truthfeed dot com? Are you kidding me? Why do you even click on stuff like that? You’d get better information from the National Enquirer.
          As to the point made by the person quoted, the two positions being compared are not mutually contradictory.

        2. Keith O

          It shows that it’s all in how the question is asked when it comes to polling.  When immigration policies are put up against Americans losing jobs to immigrants the outcome is very different.

          1. Don Shor

            Americans support the immigrant children and young adults protected by DACA. This action is a political disaster for the Republicans, many of whom recognize that. It is supported by the hard-core Trump supporters, and that’s about all.

      2. Don Shor

        Nancy Pelosi could get nearly 100% of the Democratic Party caucus in the House to vote for a DACA replacement. Combined with a minority of Republican votes, pro-DACA legislation could pass tomorrow. Likewise Senate Democrats would support it. The question is whether Speaker Ryan could get a bill to the floor of the House that wouldn’t violate the Hastert Rule. So this is entirely an issue for the House and Senate GOP leadership to solve right now.

      3. Howard P

        C’mon… what Jim said was,

        many of the Democrats would prefer to not vote on this.

        True story… then you seem to twist that to,

        You’re expecting the Dems to oppose to DACA?

        I hereby issue a yellow card…

        Truth is that a vote would put many reps, in ‘swing’ districts between the proverbial rock and a hard place… politicians don’t want that… more is the pity…

        1. Howard P

          Raises an interesting point… perhaps a future “article”… a person’s responsibility to represent his/her district, and/or stay in office, and personal conscience/doing what is ‘right’…  the DACA issue is a good litmus test…

        2. Jim Hoch

          “Raises an interesting point” The more interesting point for someone of my advanced age is that white working class voters used to be Democrats, before they were thrown overboard as not fashionable enough.

  5. David Greenwald

    Keith:

    Why this isn’t unconstitutional as explained by Andrew Pincus: “Granting “deferrals of removal” or “deferred action”— a determination by the federal government that it will not seek to remove an individual from the United States — has been an established practice for more than 50 years, under both Republican and Democratic administrations. That exercise of prosecutorial discretion rests on the president’s constitutional authority to execute the laws and has been expressly recognized by the Supreme Court.”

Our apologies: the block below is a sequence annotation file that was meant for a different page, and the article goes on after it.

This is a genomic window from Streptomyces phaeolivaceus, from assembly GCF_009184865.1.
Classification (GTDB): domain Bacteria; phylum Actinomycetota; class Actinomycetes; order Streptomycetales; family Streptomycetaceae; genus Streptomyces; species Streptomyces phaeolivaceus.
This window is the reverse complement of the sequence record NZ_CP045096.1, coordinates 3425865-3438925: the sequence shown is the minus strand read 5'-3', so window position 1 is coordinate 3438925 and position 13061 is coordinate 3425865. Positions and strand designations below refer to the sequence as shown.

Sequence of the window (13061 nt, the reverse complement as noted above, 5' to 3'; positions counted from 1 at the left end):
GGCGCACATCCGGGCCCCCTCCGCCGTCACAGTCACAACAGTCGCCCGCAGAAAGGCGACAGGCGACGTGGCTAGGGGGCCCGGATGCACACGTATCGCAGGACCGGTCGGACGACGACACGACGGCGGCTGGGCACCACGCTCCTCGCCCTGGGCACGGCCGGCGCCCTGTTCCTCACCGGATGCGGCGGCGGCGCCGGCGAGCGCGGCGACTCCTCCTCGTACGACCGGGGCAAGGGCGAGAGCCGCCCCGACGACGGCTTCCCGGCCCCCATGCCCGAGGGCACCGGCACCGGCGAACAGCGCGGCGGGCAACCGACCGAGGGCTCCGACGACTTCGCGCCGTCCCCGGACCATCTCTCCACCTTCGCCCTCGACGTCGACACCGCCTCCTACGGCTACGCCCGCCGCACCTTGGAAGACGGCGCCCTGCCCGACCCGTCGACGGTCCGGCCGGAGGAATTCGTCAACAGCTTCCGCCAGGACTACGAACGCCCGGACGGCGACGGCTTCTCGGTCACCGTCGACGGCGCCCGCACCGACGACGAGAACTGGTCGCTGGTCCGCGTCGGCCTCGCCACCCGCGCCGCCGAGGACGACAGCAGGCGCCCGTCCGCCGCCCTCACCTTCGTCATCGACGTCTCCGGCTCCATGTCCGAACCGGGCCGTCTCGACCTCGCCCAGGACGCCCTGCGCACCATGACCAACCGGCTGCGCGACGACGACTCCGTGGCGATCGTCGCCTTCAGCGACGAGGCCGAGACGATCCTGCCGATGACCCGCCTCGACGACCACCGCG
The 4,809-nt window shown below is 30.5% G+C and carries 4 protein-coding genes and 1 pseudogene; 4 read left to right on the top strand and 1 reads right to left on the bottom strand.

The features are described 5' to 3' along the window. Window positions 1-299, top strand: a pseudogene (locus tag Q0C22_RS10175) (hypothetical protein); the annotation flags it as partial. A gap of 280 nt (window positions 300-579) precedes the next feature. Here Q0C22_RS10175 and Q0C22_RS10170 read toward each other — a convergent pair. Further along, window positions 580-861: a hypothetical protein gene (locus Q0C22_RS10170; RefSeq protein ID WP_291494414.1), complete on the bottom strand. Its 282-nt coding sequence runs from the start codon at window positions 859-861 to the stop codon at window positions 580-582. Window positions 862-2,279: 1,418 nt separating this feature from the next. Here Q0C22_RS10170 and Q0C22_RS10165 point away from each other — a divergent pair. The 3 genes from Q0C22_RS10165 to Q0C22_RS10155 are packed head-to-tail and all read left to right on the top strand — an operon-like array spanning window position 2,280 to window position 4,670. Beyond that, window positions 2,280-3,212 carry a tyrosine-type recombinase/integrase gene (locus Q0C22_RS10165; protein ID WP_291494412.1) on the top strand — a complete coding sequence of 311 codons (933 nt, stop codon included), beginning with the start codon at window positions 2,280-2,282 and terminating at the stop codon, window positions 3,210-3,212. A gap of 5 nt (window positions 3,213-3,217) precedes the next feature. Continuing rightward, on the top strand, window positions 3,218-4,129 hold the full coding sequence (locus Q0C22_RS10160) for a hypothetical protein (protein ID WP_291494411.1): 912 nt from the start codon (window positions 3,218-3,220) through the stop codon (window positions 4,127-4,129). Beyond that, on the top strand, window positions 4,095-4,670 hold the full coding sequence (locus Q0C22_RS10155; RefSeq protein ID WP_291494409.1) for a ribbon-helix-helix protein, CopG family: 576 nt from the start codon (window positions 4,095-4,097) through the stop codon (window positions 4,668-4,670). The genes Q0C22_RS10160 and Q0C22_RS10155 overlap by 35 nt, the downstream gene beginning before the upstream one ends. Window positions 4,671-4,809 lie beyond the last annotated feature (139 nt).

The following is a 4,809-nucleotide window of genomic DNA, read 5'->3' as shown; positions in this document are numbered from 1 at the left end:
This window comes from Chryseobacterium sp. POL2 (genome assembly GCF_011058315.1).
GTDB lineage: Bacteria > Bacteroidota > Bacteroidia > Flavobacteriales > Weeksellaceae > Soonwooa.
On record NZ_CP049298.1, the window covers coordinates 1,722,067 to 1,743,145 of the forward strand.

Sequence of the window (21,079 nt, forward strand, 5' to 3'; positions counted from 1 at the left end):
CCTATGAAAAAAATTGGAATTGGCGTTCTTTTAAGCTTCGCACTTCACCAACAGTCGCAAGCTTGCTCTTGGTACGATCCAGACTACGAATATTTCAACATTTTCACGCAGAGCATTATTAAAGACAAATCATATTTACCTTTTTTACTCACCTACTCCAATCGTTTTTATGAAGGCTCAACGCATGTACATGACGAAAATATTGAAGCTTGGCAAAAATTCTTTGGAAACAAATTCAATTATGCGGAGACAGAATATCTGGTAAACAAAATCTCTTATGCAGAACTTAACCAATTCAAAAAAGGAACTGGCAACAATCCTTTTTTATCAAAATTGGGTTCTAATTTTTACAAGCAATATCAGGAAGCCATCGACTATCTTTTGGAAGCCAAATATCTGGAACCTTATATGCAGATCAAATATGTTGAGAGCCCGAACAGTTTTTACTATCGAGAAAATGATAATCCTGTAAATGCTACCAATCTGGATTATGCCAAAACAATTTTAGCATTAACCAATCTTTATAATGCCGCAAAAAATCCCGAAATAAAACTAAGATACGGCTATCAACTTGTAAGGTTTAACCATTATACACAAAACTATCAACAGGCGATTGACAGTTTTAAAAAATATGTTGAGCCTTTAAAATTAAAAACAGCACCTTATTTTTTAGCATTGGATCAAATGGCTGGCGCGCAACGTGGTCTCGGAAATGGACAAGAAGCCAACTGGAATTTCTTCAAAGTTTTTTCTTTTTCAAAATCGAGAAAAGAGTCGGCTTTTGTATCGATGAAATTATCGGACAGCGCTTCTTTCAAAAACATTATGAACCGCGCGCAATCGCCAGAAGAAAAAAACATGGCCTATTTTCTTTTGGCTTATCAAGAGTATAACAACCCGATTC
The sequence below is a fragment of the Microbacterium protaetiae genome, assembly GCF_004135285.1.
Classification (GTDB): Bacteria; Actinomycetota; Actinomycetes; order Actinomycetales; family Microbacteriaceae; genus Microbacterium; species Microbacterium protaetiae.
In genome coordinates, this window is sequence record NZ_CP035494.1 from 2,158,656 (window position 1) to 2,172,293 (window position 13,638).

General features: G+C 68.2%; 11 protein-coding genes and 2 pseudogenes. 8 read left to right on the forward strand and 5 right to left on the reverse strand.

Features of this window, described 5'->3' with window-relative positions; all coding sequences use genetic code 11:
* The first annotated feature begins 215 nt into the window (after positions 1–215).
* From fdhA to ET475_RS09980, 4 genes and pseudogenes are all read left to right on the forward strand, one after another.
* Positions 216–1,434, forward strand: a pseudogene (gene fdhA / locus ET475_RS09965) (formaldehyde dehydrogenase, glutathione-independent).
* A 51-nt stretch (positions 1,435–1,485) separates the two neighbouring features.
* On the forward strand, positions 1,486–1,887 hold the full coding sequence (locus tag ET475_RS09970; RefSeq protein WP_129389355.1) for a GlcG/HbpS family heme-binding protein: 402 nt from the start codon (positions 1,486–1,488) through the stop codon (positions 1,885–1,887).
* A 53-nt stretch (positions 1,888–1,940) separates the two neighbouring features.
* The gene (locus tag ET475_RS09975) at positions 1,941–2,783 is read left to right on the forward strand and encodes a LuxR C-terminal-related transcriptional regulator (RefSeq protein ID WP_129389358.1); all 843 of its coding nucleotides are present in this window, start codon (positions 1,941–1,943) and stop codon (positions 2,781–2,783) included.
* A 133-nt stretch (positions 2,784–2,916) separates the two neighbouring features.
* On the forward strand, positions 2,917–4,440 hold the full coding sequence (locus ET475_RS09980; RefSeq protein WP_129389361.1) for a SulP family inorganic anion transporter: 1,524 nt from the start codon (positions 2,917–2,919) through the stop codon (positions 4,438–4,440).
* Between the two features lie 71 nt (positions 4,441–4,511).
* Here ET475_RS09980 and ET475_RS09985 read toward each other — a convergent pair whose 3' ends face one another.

1. David Greenwald

      He continues: “Also, the immigration laws specifically charge the secretary of Homeland Security with “establishing national immigration enforcement policies and priorities.” Deferral of removal is just that: determining that certain people should not be priorities for enforcement because others — criminals, for example — should be the targets for limited federal resources. Focusing enforcement resources on dangerous individuals protects everyone in the United States and promotes the rule of law. Congress has recognized the legitimacy of “deferred action” status in a variety of statutes, including the USA Patriot Act.”

        1. David Greenwald Post author

          You could be right, but my initial thought was this is largely correct – the executive has that kind of authority to determine how enforcement is to be conducted.

          1. Don Shor

            That’s what they’ve done with cannabis. Imagine if the feds decided to rigorously enforce those laws.

        2. Jim Hoch

          “how enforcement is to be conducted” is not the same as providing status. For example the DPD can say that driving without a license is not an enforcement priority but they don’t issue you a license. They may not prosecute people for camping next to the 113 but they don’t issue you a deed either. 

          The congress is the right venue for this. It is their job to decide.

  6. David Greenwald

    Here’s a letter from a group of legal experts: https://pennstatelaw.psu.edu/sites/default/files/documents/pdfs/Immigrants/LawProfLetterDACAFinal8.13.pdf